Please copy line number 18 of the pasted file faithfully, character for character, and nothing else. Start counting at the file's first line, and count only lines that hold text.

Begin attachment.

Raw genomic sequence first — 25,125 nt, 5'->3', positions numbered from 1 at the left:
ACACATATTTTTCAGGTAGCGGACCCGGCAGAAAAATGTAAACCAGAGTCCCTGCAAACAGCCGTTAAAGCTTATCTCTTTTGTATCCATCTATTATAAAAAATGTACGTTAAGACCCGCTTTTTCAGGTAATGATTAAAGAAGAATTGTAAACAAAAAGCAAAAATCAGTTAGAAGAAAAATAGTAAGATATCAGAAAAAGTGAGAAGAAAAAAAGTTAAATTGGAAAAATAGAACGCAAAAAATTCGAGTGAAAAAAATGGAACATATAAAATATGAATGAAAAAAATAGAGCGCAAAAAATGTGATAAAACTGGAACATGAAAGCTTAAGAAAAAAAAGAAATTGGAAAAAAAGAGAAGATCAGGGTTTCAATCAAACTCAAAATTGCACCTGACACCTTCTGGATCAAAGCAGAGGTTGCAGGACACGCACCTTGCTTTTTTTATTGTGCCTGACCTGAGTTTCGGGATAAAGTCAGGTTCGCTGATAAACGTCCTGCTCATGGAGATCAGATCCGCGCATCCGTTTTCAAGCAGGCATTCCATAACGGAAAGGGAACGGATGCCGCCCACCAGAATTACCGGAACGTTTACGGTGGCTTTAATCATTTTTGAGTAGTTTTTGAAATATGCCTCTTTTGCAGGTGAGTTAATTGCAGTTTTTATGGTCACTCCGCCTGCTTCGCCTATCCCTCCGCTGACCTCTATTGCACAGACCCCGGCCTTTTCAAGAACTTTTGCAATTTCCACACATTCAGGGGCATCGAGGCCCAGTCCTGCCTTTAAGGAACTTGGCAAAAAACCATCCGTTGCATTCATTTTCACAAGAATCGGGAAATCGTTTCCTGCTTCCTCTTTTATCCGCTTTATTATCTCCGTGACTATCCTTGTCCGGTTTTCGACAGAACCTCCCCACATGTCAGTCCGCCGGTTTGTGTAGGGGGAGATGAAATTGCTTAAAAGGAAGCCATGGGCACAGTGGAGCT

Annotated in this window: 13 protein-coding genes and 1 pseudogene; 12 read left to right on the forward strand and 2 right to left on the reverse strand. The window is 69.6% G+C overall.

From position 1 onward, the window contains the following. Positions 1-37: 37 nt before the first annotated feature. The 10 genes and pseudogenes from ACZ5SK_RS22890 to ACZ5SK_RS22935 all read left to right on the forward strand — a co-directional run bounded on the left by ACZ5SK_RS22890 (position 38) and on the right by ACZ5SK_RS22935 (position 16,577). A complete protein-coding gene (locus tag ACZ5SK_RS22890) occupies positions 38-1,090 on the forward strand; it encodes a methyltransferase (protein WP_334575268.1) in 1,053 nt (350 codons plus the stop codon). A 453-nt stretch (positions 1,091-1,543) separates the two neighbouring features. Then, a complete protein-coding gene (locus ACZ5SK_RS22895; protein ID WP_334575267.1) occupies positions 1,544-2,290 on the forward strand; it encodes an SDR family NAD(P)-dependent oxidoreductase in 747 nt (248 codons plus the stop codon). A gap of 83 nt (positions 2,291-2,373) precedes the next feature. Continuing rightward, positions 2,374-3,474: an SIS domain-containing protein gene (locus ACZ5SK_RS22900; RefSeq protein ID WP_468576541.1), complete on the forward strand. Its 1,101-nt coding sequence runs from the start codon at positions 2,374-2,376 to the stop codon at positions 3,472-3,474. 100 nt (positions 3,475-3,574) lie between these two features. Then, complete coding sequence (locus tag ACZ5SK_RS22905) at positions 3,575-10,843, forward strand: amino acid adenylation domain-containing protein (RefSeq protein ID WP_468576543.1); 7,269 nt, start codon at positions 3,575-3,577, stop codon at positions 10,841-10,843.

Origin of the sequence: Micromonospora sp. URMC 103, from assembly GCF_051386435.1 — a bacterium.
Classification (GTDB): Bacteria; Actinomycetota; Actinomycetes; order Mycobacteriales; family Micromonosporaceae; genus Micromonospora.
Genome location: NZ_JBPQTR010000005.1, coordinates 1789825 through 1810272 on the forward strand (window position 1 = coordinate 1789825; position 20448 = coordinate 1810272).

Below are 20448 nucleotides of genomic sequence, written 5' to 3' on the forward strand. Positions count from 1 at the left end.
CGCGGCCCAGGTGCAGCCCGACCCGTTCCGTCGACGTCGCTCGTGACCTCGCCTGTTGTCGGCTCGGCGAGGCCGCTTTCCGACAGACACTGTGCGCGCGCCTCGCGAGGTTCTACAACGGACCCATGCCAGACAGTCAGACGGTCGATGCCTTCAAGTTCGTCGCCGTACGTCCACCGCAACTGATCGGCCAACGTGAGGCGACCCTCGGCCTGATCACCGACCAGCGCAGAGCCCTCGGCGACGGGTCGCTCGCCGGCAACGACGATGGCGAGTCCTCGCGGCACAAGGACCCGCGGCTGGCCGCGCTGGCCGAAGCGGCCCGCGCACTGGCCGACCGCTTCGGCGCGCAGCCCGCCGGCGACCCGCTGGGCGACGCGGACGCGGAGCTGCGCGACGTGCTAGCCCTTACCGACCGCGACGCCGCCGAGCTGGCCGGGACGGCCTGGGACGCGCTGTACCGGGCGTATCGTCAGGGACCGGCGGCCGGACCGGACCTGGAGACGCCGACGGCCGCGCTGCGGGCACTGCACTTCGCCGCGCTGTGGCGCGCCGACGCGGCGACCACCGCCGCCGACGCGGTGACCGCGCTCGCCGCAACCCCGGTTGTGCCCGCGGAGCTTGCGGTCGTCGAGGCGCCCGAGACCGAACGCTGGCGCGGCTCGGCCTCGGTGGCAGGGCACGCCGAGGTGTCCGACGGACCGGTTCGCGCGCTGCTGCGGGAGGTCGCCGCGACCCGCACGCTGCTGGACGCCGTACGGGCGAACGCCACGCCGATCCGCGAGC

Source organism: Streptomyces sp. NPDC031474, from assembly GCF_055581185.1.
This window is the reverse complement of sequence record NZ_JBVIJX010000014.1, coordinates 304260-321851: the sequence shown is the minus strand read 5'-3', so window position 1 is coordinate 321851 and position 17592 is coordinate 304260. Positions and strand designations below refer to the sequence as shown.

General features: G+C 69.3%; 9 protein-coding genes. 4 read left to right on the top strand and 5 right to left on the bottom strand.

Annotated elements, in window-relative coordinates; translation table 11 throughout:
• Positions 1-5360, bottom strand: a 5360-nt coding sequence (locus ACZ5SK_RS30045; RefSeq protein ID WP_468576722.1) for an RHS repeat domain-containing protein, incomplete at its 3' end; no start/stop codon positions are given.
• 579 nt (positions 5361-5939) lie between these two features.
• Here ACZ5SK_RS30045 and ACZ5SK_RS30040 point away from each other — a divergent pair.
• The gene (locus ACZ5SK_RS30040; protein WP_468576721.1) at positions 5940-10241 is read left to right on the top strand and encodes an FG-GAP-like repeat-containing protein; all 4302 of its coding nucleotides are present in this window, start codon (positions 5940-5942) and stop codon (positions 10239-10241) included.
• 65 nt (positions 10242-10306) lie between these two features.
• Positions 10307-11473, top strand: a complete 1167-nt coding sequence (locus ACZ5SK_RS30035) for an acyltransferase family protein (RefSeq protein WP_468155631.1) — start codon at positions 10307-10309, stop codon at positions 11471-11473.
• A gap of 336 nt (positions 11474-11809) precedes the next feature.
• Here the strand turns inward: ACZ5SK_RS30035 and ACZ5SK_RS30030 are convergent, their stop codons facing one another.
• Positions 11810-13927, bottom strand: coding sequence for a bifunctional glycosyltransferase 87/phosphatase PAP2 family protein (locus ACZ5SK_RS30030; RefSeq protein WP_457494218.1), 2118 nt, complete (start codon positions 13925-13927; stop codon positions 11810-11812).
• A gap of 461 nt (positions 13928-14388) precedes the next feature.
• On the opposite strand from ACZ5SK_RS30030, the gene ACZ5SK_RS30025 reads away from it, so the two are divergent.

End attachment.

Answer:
• 65 nt (positions 10242-10306) lie between these two features.